Why I Love Bad Boys

Are You Re-Living Your Childhood Pain Via Destructive Relationships? | Men like to be alone
Bad boys leave their impact: Have you been asking, “why you’re not married?” It’s OK – lots of people do…

My relationships have been pretty destructive from the start. I guess I like bad boys and people who are slightly crazy. Ordinary guys are so boring. I have never really gone out with someone ‘nice’. I tried to once, but we broke it off very quickly, after only a couple of months. He was very religious and had decided to abstain from sex unless he had been seeing that partner for over a year. I was very keen to get into his virginal pants. While we were courting I drove him so crazy that he was in actual, physical pain trying to restrain himself. I was not a good match for him.

Even my very first boy was a bad boy. He actually ended up gay, but when we were in our teens he was a real womaniser, dating five girls at a time. I set myself up for heartbreak and heartbreak is what I got.  Still wonder why I did that. I had no reason to pick someone so unsuitable, so unattainable. I was never very confident as a teen. I was a little heavy and I never felt attractive. It was just a phase, by age 18 I had lost all my excess weight and I was attractive and confident. But still it took a while for my mind to catch up with my physical transformation.

I Love You and I’m Leaving You Anyway

Are You Re-Living Your Childhood Pain Via Destructive Relationships? | Divorce
Marriage is not a cure for fixing broken psychological issues – the work must be done alone

If you have destructive relationships; if you keep making the same mistakes; If you find yourself running towards something you think may be bad for you – read this book. Tracy McMillan is actually one of the writers on Mad Men, so she knows how to tell a great yarn. I highly recommend this book. It’s different.  She doesn’t give herself too easy a time, she is open and honest in her portrait of herself, which makes it a fascinating book.

The core messages of this memoir are quite powerful:

You are special and unique. You are worthy of Love. You deserve love and respect.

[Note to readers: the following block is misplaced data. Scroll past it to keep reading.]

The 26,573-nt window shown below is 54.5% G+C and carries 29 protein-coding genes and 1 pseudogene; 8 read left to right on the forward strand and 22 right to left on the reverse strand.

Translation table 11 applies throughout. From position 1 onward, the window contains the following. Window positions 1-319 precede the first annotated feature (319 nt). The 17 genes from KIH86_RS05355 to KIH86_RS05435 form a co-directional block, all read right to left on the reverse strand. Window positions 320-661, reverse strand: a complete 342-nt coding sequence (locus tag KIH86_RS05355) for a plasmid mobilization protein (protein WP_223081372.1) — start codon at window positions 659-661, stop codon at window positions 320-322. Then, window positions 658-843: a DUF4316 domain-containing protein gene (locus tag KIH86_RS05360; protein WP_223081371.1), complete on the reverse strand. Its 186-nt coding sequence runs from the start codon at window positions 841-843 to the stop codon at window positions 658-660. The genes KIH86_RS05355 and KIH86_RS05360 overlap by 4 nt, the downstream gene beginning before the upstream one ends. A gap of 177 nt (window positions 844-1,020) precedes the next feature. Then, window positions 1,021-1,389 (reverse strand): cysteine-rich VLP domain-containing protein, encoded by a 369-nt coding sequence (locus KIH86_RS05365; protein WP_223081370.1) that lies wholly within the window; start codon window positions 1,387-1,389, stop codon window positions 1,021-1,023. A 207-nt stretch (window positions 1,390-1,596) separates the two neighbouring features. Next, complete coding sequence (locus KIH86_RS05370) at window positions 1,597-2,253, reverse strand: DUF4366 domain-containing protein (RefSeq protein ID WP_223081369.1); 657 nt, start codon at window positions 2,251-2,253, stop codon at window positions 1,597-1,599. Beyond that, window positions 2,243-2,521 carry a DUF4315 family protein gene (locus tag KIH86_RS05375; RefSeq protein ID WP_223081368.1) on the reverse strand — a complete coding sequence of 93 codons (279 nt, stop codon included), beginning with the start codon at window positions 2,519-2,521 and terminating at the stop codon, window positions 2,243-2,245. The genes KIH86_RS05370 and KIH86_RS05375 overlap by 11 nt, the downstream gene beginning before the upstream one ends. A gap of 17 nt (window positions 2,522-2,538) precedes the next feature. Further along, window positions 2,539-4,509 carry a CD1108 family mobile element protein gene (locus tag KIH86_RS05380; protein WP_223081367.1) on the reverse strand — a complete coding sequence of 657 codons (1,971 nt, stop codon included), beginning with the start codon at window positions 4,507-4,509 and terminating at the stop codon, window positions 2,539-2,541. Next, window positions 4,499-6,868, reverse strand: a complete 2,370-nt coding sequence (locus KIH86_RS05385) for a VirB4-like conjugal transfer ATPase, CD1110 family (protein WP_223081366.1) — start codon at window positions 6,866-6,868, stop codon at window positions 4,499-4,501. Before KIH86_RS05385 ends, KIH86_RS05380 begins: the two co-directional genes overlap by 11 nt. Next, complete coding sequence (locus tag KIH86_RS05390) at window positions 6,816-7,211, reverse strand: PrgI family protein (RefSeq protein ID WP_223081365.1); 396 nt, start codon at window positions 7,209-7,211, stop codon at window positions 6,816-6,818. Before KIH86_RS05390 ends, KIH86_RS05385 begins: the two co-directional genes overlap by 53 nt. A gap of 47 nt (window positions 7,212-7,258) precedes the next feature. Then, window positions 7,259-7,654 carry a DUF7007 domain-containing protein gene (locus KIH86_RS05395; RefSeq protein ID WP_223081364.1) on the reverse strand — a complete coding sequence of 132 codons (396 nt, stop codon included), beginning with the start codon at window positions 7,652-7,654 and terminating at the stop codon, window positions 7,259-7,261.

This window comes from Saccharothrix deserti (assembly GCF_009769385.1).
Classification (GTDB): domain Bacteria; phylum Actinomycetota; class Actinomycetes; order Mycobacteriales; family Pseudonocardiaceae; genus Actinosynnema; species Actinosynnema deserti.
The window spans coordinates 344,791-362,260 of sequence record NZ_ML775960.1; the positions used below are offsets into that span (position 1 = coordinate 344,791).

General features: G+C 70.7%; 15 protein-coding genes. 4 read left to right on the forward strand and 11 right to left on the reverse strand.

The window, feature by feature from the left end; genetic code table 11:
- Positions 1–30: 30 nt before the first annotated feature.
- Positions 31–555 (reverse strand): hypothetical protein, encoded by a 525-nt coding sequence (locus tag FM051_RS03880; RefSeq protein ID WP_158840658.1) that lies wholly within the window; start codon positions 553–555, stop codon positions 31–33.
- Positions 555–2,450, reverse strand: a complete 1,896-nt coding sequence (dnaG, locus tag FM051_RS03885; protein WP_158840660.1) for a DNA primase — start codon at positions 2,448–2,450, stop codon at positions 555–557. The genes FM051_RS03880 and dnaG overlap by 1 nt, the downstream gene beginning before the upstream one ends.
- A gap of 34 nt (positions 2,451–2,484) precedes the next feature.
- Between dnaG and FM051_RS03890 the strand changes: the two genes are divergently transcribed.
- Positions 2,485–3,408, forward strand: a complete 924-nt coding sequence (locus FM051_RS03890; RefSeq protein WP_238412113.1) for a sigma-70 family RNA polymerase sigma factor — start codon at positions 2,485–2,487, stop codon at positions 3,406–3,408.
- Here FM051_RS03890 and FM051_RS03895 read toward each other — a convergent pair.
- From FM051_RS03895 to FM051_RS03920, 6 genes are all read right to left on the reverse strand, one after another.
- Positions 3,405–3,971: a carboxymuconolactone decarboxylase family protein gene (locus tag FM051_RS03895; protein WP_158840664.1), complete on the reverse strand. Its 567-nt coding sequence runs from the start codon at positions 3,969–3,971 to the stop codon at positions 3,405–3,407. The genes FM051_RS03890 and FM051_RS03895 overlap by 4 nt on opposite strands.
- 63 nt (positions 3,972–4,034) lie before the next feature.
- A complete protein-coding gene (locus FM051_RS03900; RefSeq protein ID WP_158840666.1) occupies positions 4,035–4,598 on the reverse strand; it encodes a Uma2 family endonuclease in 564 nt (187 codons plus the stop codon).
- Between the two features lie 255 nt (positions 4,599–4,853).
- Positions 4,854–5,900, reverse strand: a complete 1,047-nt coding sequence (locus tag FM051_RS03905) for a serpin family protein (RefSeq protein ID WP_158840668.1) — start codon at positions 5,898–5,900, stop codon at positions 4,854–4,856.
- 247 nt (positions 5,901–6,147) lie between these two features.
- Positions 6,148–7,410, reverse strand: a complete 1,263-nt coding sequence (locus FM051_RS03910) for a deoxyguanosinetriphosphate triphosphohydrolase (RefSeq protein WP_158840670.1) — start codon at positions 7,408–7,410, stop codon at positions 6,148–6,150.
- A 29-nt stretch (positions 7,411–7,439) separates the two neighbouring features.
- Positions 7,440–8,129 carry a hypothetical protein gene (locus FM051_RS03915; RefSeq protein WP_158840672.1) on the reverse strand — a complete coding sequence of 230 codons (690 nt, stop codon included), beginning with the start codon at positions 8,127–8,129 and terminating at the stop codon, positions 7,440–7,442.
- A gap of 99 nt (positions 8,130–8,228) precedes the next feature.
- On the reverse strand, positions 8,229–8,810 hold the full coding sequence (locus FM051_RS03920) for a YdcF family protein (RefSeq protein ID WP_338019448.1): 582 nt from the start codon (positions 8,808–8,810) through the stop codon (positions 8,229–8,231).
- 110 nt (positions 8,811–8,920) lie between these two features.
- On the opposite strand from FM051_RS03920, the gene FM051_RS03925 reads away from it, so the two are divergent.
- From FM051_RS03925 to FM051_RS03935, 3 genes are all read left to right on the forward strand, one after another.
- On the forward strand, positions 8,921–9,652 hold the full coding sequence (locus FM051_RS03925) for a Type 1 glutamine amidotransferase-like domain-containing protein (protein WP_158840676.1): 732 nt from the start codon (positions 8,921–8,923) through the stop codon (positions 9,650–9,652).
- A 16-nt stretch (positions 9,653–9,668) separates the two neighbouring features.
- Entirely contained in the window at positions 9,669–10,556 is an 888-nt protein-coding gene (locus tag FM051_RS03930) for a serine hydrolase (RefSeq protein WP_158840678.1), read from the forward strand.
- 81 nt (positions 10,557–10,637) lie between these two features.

It takes Tracy forty years to come to term with those sentiments, and it’s a wild journey. Buy a copy of this book. It’s been my fave of the year so far.

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  1. April 12, 2013

    Wow. Your review does make me will to buy – only one catch: I thought it should be ‘why I loveD bad boys’ but it’s ‘why I love’!! Just saying!!

    Traumatic childhoods, if you had an inkling of my blog, are the killer of our futures. It’s a deeply, deeply saddening true. Great review.

    1. April 14, 2013

      haha! Yes, you are right. I need to stop falling in love with those bad boys! I just can’t seem to resist them, no matter how hard I try!

  2. Angela
    April 16, 2014

    Good book review. I would like to suggest that, although your parents were perfect and loving, it’s possible that one or both of them are emotionally unavailable, so you choose men who are emotionally unavailable. Our parents teach us how to love.

    1. April 17, 2014

      Hi Angela-
      Thanks so much for your incisive comment – I must say, that never occurred to me, but certainly strikes a chord. The dude is this post was very emotionally unavailable, and we did break up – which was a very good thing. Tracy’s book was very interesting, and she wrote with a sense of clarity and humor too. I really appreciate you taking the time to connect.

      Hope you have a great week.
      Kind regards, Alyce